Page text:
By Gary Screaton Page
Version © 2011 by Gary Screaton Page. All rights reserved.
“The less people think,” said Baron de Montesquieu the great political philosopher, “the more they talk.”
Speech is one of the best mediums of human interaction and instruction. Much that is valuable to know is not written down — anywhere. Yet, it can often be found in good conversation. Fortunately, the art of good conversation can be learned and it ought to be.
According to Henry Paget, the late Bishop of Chester, England, “There is no better way in which to test the reality of our culture than by the self-discipline it teaches us to use in talk.” Paget even went so far as to argue that that “the chief service we can render, the chief outcome that the World will look for from our higher education, is that in our homes, in the society around us, we should set a higher example of the right use of speech.”
In business, as in all other areas of life, the right tone, temper, and discretion in conversation and the abhorrence of idle words, is a mark of an effective manager. In commerce and industry, the art of effective conversation can mean the difference between the success or failure of a venture. However, effective conversation — winning speech if you will — is not always easy to master.
On the one hand, we must always be careful what we say. We must never to be pretentious, unnatural, or nitpicking. Certainly, we must not be trying to set others right. For, what is to be gained by winning an argument while losing a customer or friend in the process?
On the other, we must also be careful how we say it. Wise businesspeople keep their wishes and passions from coloring their views. They take pains to enter into the minds and feelings of others. Other people appreciate when we try to understand how things look to them. Even so, whatever effort we make in that regard, the result will still fall short of perfection occasionally. That we made the effort at all, however, will usually be appreciated.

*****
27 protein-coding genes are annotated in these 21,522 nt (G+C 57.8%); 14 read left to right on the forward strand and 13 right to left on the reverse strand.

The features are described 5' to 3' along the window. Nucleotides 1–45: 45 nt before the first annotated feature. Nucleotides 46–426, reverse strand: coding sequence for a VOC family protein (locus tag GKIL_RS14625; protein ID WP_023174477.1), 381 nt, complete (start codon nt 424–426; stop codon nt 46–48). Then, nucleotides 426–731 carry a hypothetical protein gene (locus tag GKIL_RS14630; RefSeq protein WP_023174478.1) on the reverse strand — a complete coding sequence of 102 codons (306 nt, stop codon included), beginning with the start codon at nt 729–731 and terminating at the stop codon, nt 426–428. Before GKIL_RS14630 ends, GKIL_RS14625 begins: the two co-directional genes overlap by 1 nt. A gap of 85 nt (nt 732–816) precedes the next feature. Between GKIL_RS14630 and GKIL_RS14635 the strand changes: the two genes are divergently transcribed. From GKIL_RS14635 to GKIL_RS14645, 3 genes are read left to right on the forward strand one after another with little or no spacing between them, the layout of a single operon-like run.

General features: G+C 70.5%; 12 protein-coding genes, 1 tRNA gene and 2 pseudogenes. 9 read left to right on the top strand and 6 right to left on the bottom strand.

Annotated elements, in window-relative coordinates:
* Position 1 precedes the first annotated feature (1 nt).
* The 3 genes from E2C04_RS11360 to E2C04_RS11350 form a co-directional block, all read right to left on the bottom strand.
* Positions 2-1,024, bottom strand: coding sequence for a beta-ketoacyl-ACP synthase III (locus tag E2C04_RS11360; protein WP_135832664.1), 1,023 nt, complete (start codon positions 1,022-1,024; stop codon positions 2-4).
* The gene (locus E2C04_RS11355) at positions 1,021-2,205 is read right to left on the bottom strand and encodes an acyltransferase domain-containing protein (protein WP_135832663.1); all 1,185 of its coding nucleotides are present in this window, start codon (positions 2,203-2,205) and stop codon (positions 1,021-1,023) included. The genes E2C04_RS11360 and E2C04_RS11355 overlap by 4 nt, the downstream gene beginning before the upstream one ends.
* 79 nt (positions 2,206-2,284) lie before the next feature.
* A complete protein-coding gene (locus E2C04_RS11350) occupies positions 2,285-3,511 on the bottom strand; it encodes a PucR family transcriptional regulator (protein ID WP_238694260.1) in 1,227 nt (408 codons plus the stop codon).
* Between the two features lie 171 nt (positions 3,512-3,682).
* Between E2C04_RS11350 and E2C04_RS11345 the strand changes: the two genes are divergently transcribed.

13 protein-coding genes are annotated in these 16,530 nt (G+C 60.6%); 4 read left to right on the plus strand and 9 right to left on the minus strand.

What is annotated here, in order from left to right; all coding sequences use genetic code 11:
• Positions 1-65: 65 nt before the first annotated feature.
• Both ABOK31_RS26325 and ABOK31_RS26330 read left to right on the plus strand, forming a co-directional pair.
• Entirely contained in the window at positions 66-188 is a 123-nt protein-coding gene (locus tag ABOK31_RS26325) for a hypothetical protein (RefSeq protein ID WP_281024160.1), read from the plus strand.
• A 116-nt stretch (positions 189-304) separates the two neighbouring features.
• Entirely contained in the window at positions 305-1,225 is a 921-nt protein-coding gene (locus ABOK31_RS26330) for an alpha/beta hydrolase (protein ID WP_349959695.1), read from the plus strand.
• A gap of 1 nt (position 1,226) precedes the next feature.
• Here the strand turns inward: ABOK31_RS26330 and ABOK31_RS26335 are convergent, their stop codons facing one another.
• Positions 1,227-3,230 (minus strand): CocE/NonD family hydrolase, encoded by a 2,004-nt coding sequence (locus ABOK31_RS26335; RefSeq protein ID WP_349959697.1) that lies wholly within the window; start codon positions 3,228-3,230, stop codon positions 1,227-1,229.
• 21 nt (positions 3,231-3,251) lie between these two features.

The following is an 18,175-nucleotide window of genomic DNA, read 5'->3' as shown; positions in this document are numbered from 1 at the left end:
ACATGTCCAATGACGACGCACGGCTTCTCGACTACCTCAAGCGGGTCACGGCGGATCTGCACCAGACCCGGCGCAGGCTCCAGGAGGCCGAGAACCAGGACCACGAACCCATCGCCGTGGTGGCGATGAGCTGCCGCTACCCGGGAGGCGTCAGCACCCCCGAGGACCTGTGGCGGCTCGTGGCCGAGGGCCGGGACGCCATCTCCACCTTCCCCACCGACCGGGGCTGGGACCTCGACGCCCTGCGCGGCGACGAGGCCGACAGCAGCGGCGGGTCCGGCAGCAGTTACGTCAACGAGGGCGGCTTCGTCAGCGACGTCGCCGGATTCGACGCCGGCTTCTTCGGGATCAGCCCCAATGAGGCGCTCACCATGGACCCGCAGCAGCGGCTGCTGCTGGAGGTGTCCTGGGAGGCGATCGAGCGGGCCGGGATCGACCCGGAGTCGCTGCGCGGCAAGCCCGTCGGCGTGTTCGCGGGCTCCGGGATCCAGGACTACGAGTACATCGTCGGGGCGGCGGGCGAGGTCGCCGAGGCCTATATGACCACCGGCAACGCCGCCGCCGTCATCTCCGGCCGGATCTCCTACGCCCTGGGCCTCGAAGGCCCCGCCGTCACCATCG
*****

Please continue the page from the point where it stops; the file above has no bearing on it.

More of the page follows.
Know your moods and how they may be reflected in your speech. For the most part, keep your likes and dislikes to yourself. Bear in mind that most people distrust their first impressions until they have frankly and thoughtfully examined them. Keep in mind that others seldom care how much you know until they know how much you care.
Resist the desire to say clever or surprising things. Resolve to neither over or understate your case. Above all, let nothing pass our lips that Wisdom would prudently censor. Remember, since none of us knows everything, you will be respected if you are willing to admit your ignorance. When you need to do so, be silent thereafter. Listen and learn.
Here are The Ten Commandments of Good Conversation. They can help you become a more effective conversationalist:
(1) Talk about what matters rather than about trivialities.
(2) Choose your company wisely for a profitable interchange of ideas. The best company, like the best books, is uplifting, informative, and entertaining.
(3) Study the character of your companions. If they are your superiors, learn from them. Ask them questions. Then, be an attentive listener. If they are your subordinates, render them the best service you can. Always be respectful of others regardless of their station in life.
(4) Fill your mind with suitable topics for use when the conversation wanes.
(5) When you hear something especially new, valuable, or instructive, make note of it. Enter it as soon as you can into a notebook you keep for such conversational jewels.
(6) Always aim to be pleasing in what you say. Never ridicule!
(7) Avoid making hasty statements or drawing conclusions too quickly. Take time to weigh the different sides of a subject. Take a broad view of things.
(8) Let the conversation drift naturally from one subject to another. Do not hold too tenaciously to one subject. Your companion may wish to talk about other things
of more interest to them.
(9) Make yourself inconspicuous in conversation. Never display superiority. Keep modest manner. Doing so will be to your credit.
(10) Bear patiently with those holding opposite views to your own. You just might be wrong and you would miss an opportunity to learn from them.
Gary Screaton Page, Ph.D., is a Counseling Therapist at http://www.therapyonline.ca/.
[This article may be copied and shared as long as all links, credits, and contents remain intact and unaltered.]